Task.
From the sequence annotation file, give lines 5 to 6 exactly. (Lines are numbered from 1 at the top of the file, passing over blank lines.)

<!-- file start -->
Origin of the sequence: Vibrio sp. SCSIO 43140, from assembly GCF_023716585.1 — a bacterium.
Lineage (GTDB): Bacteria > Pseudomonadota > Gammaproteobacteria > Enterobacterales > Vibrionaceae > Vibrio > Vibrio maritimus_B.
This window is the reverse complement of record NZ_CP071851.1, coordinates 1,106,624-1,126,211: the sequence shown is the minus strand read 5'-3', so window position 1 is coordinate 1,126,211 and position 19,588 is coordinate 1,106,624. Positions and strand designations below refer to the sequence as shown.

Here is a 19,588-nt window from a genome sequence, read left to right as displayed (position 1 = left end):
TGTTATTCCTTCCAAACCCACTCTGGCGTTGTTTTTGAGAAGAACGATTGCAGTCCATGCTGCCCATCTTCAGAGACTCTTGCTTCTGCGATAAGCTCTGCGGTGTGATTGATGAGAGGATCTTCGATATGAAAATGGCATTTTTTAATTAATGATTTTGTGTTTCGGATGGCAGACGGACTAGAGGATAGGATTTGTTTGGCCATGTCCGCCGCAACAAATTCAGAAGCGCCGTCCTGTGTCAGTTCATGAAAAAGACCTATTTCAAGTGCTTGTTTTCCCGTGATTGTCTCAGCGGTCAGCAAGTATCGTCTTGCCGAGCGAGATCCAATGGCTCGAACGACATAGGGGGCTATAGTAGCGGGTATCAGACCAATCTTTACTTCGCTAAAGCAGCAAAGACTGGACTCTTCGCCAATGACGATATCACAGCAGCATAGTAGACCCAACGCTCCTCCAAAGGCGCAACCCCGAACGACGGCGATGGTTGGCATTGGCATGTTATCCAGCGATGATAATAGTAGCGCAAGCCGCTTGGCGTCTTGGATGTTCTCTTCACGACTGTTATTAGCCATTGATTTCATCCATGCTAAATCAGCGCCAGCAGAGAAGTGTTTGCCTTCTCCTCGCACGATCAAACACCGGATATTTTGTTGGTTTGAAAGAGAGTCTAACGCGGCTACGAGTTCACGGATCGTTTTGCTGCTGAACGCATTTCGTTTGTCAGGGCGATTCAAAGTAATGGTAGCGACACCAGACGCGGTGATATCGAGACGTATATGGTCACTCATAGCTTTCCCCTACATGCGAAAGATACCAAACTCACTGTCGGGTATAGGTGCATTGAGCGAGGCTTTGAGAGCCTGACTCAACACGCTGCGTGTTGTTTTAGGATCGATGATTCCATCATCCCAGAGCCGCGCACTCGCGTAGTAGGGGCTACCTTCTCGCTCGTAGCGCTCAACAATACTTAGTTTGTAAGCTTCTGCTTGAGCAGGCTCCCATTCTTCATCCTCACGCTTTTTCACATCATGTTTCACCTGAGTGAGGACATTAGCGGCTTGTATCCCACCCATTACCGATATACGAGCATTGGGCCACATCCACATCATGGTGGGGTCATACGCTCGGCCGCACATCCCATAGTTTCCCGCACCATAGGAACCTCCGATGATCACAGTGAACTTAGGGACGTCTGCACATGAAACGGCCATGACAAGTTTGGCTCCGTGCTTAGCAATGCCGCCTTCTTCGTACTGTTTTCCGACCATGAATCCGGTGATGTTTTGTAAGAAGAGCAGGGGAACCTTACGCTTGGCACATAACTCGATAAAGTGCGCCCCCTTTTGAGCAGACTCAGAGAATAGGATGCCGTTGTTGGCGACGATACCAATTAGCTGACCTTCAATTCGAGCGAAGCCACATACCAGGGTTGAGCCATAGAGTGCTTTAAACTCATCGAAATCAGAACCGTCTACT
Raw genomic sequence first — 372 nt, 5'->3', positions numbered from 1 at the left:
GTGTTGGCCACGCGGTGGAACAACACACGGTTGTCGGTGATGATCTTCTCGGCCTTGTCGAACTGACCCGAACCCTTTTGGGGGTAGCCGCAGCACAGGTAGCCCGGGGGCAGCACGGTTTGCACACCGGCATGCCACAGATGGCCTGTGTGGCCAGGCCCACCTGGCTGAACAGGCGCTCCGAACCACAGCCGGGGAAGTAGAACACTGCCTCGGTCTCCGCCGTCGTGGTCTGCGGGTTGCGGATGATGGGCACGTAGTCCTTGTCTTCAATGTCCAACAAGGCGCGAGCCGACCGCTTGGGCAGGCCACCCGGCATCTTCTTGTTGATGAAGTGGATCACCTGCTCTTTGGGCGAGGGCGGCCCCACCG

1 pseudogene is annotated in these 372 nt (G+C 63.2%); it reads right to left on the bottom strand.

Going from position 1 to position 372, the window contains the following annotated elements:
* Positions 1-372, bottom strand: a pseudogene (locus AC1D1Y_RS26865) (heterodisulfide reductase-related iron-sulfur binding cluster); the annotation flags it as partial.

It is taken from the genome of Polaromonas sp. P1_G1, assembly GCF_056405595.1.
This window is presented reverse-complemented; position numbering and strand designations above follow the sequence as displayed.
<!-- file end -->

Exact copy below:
TGTTATTCCTTCCAAACCCACTCTGGCGTTGTTTTTGAGAAGAACGATTGCAGTCCATGCTGCCCATCTTCAGAGACTCTTGCTTCTGCGATAAGCTCTGCGGTGTGATTGATGAGAGGATCTTCGATATGAAAATGGCATTTTTTAATTAATGATTTTGTGTTTCGGATGGCAGACGGACTAGAGGATAGGATTTGTTTGGCCATGTCCGCCGCAACAAATTCAGAAGCGCCGTCCTGTGTCAGTTCATGAAAAAGACCTATTTCAAGTGCTTGTTTTCCCGTGATTGTCTCAGCGGTCAGCAAGTATCGTCTTGCCGAGCGAGATCCAATGGCTCGAACGACATAGGGGGCTATAGTAGCGGGTATCAGACCAATCTTTACTTCGCTAAAGCAGCAAAGACTGGACTCTTCGCCAATGACGATATCACAGCAGCATAGTAGACCCAACGCTCCTCCAAAGGCGCAACCCCGAACGACGGCGATGGTTGGCATTGGCATGTTATCCAGCGATGATAATAGTAGCGCAAGCCGCTTGGCGTCTTGGATGTTCTCTTCACGACTGTTATTAGCCATTGATTTCATCCATGCTAAATCAGCGCCAGCAGAGAAGTGTTTGCCTTCTCCTCGCACGATCAAACACCGGATATTTTGTTGGTTTGAAAGAGAGTCTAACGCGGCTACGAGTTCACGGATCGTTTTGCTGCTGAACGCATTTCGTTTGTCAGGGCGATTCAAAGTAATGGTAGCGACACCAGACGCGGTGATATCGAGACGTATATGGTCACTCATAGCTTTCCCCTACATGCGAAAGATACCAAACTCACTGTCGGGTATAGGTGCATTGAGCGAGGCTTTGAGAGCCTGACTCAACACGCTGCGTGTTGTTTTAGGATCGATGATTCCATCATCCCAGAGCCGCGCACTCGCGTAGTAGGGGCTACCTTCTCGCTCGTAGCGCTCAACAATACTTAGTTTGTAAGCTTCTGCTTGAGCAGGCTCCCATTCTTCATCCTCACGCTTTTTCACATCATGTTTCACCTGAGTGAGGACATTAGCGGCTTGTATCCCACCCATTACCGATATACGAGCATTGGGCCACATCCACATCATGGTGGGGTCATACGCTCGGCCGCACATCCCATAGTTTCCCGCACCATAGGAACCTCCGATGATCACAGTGAACTTAGGGACGTCTGCACATGAAACGGCCATGACAAGTTTGGCTCCGTGCTTAGCAATGCCGCCTTCTTCGTACTGTTTTCCGACCATGAATCCGGTGATGTTTTGTAAGAAGAGCAGGGGAACCTTACGCTTGGCACATAACTCGATAAAGTGCGCCCCCTTTTGAGCAGACTCAGAGAATAGGATGCCGTTGTTGGCGACGATACCAATTAGCTGACCTTCAATTCGAGCGAAGCCACATACCAGGGTTGAGCCATAGAGTGCTTTAAACTCATCGAAATCAGAACCGTCTACT
Raw genomic sequence first — 372 nt, 5'->3', positions numbered from 1 at the left: